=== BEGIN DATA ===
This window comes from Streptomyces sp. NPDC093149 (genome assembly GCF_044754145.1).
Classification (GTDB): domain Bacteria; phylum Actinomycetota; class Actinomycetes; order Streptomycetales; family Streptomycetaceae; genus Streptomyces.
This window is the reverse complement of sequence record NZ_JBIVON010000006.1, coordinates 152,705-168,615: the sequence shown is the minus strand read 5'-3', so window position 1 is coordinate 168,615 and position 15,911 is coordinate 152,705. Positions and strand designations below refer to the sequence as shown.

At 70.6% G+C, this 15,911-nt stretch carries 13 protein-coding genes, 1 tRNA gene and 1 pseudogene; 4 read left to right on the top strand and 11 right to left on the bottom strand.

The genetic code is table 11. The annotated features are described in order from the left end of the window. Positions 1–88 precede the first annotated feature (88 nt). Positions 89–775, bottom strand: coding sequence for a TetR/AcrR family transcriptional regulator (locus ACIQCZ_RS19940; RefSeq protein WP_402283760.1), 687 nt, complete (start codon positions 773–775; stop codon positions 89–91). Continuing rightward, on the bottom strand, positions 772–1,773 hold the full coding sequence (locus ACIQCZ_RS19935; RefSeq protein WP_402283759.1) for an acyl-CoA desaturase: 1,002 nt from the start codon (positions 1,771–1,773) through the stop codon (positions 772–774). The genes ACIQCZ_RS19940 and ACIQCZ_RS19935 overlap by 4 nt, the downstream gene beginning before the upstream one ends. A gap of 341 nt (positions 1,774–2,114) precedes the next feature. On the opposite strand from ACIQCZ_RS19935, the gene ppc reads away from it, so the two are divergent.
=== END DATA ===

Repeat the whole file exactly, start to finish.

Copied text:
This window comes from Streptomyces sp. NPDC093149 (genome assembly GCF_044754145.1).
Classification (GTDB): domain Bacteria; phylum Actinomycetota; class Actinomycetes; order Streptomycetales; family Streptomycetaceae; genus Streptomyces.
This window is the reverse complement of sequence record NZ_JBIVON010000006.1, coordinates 152,705-168,615: the sequence shown is the minus strand read 5'-3', so window position 1 is coordinate 168,615 and position 15,911 is coordinate 152,705. Positions and strand designations below refer to the sequence as shown.

At 70.6% G+C, this 15,911-nt stretch carries 13 protein-coding genes, 1 tRNA gene and 1 pseudogene; 4 read left to right on the top strand and 11 right to left on the bottom strand.

The genetic code is table 11. The annotated features are described in order from the left end of the window. Positions 1–88 precede the first annotated feature (88 nt). Positions 89–775, bottom strand: coding sequence for a TetR/AcrR family transcriptional regulator (locus ACIQCZ_RS19940; RefSeq protein WP_402283760.1), 687 nt, complete (start codon positions 773–775; stop codon positions 89–91). Continuing rightward, on the bottom strand, positions 772–1,773 hold the full coding sequence (locus ACIQCZ_RS19935; RefSeq protein WP_402283759.1) for an acyl-CoA desaturase: 1,002 nt from the start codon (positions 1,771–1,773) through the stop codon (positions 772–774). The genes ACIQCZ_RS19940 and ACIQCZ_RS19935 overlap by 4 nt, the downstream gene beginning before the upstream one ends. A gap of 341 nt (positions 1,774–2,114) precedes the next feature. On the opposite strand from ACIQCZ_RS19935, the gene ppc reads away from it, so the two are divergent.